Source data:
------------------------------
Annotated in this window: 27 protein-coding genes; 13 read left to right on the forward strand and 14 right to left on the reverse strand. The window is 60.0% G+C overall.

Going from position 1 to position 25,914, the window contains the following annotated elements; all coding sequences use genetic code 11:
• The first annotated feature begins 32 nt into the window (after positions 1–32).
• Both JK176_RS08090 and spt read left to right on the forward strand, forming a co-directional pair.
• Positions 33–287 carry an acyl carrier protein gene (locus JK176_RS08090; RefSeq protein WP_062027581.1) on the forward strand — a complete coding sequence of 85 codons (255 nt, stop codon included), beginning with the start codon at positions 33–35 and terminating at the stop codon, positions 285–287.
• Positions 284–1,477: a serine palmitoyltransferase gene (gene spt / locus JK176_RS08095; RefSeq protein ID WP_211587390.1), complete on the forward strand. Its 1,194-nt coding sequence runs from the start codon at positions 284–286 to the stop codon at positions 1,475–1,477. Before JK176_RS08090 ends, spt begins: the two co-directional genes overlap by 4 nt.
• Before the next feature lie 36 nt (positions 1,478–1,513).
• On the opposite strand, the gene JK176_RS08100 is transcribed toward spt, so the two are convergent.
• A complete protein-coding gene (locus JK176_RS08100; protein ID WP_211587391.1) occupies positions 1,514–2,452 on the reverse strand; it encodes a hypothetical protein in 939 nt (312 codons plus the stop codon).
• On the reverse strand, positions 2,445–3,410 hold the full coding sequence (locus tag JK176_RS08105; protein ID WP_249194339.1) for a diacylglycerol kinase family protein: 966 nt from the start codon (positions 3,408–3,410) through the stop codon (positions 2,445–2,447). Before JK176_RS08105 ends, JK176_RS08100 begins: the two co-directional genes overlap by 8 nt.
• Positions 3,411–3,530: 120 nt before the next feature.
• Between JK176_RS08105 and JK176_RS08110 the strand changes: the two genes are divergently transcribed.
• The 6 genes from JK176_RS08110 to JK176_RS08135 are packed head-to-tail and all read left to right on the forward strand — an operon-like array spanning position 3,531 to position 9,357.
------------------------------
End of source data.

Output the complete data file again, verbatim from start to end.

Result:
Annotated in this window: 27 protein-coding genes; 13 read left to right on the forward strand and 14 right to left on the reverse strand. The window is 60.0% G+C overall.

Going from position 1 to position 25,914, the window contains the following annotated elements; all coding sequences use genetic code 11:
• The first annotated feature begins 32 nt into the window (after positions 1–32).
• Both JK176_RS08090 and spt read left to right on the forward strand, forming a co-directional pair.
• Positions 33–287 carry an acyl carrier protein gene (locus JK176_RS08090; RefSeq protein WP_062027581.1) on the forward strand — a complete coding sequence of 85 codons (255 nt, stop codon included), beginning with the start codon at positions 33–35 and terminating at the stop codon, positions 285–287.
• Positions 284–1,477: a serine palmitoyltransferase gene (gene spt / locus JK176_RS08095; RefSeq protein ID WP_211587390.1), complete on the forward strand. Its 1,194-nt coding sequence runs from the start codon at positions 284–286 to the stop codon at positions 1,475–1,477. Before JK176_RS08090 ends, spt begins: the two co-directional genes overlap by 4 nt.
• Before the next feature lie 36 nt (positions 1,478–1,513).
• On the opposite strand, the gene JK176_RS08100 is transcribed toward spt, so the two are convergent.
• A complete protein-coding gene (locus JK176_RS08100; protein ID WP_211587391.1) occupies positions 1,514–2,452 on the reverse strand; it encodes a hypothetical protein in 939 nt (312 codons plus the stop codon).
• On the reverse strand, positions 2,445–3,410 hold the full coding sequence (locus tag JK176_RS08105; protein ID WP_249194339.1) for a diacylglycerol kinase family protein: 966 nt from the start codon (positions 3,408–3,410) through the stop codon (positions 2,445–2,447). Before JK176_RS08105 ends, JK176_RS08100 begins: the two co-directional genes overlap by 8 nt.
• Positions 3,411–3,530: 120 nt before the next feature.
• Between JK176_RS08105 and JK176_RS08110 the strand changes: the two genes are divergently transcribed.
• The 6 genes from JK176_RS08110 to JK176_RS08135 are packed head-to-tail and all read left to right on the forward strand — an operon-like array spanning position 3,531 to position 9,357.